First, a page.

• As the millennium approaches, Hayes agrees to spearhead yet another campaign, this time focused on global warming and a push for clean energy. With 5,000 environmental groups in a record 184 countries reaching out to hundreds of millions of people, Earth Day 2000 builds both global and local conversations, leveraging the power of the Internet to organize activists around the world, while also featuring a drum chain that travels from village to village in Gabon, Africa. 30 years on, Earth Day 2000 sends world leaders a loud and clear message: Citizens around the world want quick and decisive action on global warming and clean energy.

 

  • Earth Day 2010: It’s a time of great challenge for environmental activists and organisations to combat climate change denial supported by well-funded oil lobbyists, reticent politicians, a disinterested public, and a divided environmental community. EARTHDAY.ORG re-establishes Earth Day as a major event for global environmental action despite these major challenges.

 

  • Since its establishment, EARTHDAY.ORG has brought hundreds of millions of people into the environmental movement, creating opportunities for public engagement and activism in 193 countries.  Earth Day engages more than 1 billion people every year and is now widely recognized as the largest secular observance in the world. It’s firmly established as a day of awareness and action to change human behaviour and create policy changes. The fight for environmental healing continues accelerating in urgency, as the effects of climate change become more and more obvious to even the biggest doubters.

 

  • Recently, we are seeing a significant increase in environmental awareness.  Disillusioned and frustrated by governmental inaction, capitalist power and missing leadership, citizens of the world are rising up to demand greater and faster action for our planet and its people. Millions of people are inspired and passionate about taking matters into their own hands and being part of a grassroots movement.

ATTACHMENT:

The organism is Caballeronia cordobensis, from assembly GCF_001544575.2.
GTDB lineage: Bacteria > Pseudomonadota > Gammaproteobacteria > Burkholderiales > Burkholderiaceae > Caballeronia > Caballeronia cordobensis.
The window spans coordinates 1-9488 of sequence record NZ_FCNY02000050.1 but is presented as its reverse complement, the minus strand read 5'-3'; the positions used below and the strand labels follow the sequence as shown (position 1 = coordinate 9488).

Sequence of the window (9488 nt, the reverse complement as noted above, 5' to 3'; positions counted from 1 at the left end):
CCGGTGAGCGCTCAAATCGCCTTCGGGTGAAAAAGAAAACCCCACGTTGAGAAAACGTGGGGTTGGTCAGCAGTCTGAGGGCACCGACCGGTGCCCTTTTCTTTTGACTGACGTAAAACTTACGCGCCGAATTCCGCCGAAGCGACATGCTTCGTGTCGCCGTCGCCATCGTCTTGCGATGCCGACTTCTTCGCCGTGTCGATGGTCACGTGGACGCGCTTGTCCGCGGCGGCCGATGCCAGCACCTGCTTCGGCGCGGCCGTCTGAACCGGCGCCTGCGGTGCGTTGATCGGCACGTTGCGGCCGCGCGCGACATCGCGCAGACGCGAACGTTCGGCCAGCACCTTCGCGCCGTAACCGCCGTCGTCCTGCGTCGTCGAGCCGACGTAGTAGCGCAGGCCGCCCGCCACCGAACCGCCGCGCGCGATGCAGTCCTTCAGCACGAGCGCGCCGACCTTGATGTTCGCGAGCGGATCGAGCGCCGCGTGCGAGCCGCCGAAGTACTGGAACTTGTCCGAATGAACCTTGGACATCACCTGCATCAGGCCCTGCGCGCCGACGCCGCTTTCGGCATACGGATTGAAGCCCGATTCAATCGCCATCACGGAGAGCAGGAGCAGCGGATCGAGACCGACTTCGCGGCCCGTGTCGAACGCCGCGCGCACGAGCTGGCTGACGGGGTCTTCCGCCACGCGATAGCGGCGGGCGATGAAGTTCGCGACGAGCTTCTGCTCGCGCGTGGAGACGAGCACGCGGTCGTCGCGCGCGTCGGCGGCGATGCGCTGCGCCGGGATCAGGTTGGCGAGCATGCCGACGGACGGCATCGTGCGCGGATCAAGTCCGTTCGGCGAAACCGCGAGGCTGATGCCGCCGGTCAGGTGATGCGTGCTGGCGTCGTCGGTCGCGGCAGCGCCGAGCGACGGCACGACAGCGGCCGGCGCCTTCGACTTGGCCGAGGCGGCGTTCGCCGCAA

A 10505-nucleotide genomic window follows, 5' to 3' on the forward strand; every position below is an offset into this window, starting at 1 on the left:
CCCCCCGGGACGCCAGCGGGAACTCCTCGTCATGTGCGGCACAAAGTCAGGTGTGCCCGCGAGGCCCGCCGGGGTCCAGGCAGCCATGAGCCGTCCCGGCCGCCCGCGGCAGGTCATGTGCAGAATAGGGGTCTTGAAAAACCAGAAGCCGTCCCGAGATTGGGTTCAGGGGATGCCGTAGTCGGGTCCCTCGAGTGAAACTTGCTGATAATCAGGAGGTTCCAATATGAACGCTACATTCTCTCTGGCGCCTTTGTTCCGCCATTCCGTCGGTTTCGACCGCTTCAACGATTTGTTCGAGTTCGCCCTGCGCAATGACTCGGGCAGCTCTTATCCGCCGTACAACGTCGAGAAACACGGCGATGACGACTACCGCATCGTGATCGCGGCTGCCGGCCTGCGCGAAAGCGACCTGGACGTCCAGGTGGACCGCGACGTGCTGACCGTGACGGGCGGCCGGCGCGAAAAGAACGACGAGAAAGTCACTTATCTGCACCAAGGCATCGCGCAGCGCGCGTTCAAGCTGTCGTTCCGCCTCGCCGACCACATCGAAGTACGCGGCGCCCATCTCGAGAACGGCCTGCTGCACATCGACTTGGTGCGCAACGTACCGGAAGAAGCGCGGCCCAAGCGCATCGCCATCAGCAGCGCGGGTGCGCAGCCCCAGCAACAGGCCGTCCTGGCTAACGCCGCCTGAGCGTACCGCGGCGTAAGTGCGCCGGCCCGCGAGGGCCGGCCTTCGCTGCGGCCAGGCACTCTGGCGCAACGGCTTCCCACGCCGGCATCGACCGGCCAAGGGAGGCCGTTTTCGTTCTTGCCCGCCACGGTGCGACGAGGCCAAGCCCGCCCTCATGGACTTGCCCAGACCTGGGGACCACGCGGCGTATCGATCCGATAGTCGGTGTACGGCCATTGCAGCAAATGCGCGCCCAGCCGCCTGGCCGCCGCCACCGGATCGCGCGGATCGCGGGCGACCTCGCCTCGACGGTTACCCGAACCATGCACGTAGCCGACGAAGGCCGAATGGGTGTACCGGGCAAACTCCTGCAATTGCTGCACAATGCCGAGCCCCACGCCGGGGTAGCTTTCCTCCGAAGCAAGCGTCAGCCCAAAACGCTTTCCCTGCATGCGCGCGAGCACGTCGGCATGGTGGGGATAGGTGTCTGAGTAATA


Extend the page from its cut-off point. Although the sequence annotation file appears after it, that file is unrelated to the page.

This year, once again, we globally celebrate Earth Day with uncountable efforts around the world to protect and heal our planet Earth. Read here about this year’s top 10 Earth Day Events, and maybe you are inspired to take action yourself.

Source: www.earthday.org

When we read about global events of this magnitude, it’s easy for us to think that we as individuals can’t make a difference. But think back to Rachel Carson, and what one person’s passion and resolve can achieve. One of my favourite quotes of all time is this:

"Never doubt that a small group of thoughtful committed individuals
can change the world. In fact, it's the only thing that ever has."
Margaret Mead.


Every small change in behaviour, thought and routine will make a
difference!


Happy Earth Day!

Alex Koster is a Nature Educator, Connection Coach, Training Provider in Nature Connection Approaches for mental health- and education professionals and author of the multi-award-winning book: “Roots and Wings – Childhood needs a Revolution.”


She is also a mum, wife, gardener, mindfulness practitioner, tree hugger, spider protector, foraging enthusiast and passionate about all things human- and planetary health.


You can meet her here:
www.rootsandwings.ie
https://www.instagram.com/rootsandwingsecotherapy/
https://www.facebook.com/rootsandwingsnatureconnection/
alex@rootsandwings.ie